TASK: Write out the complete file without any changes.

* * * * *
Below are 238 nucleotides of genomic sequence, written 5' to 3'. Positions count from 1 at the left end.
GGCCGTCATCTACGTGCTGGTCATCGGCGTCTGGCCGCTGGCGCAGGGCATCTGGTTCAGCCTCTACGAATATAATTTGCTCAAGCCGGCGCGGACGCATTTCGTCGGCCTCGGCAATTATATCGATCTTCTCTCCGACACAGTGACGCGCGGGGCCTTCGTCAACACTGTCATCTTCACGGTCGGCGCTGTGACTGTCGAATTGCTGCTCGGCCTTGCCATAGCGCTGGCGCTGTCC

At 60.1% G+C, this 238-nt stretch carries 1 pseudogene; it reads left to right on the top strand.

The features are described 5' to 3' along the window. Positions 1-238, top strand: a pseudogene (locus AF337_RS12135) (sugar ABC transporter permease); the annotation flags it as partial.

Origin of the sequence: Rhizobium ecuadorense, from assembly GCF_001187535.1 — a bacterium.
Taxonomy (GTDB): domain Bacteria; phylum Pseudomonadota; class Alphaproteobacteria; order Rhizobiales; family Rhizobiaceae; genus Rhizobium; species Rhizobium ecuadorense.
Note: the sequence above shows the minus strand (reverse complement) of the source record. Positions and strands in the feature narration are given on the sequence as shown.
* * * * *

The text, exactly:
Below are 238 nucleotides of genomic sequence, written 5' to 3'. Positions count from 1 at the left end.
GGCCGTCATCTACGTGCTGGTCATCGGCGTCTGGCCGCTGGCGCAGGGCATCTGGTTCAGCCTCTACGAATATAATTTGCTCAAGCCGGCGCGGACGCATTTCGTCGGCCTCGGCAATTATATCGATCTTCTCTCCGACACAGTGACGCGCGGGGCCTTCGTCAACACTGTCATCTTCACGGTCGGCGCTGTGACTGTCGAATTGCTGCTCGGCCTTGCCATAGCGCTGGCGCTGTCC

At 60.1% G+C, this 238-nt stretch carries 1 pseudogene; it reads left to right on the top strand.

The features are described 5' to 3' along the window. Positions 1-238, top strand: a pseudogene (locus AF337_RS12135) (sugar ABC transporter permease); the annotation flags it as partial.

Origin of the sequence: Rhizobium ecuadorense, from assembly GCF_001187535.1 — a bacterium.
Taxonomy (GTDB): domain Bacteria; phylum Pseudomonadota; class Alphaproteobacteria; order Rhizobiales; family Rhizobiaceae; genus Rhizobium; species Rhizobium ecuadorense.
Note: the sequence above shows the minus strand (reverse complement) of the source record. Positions and strands in the feature narration are given on the sequence as shown.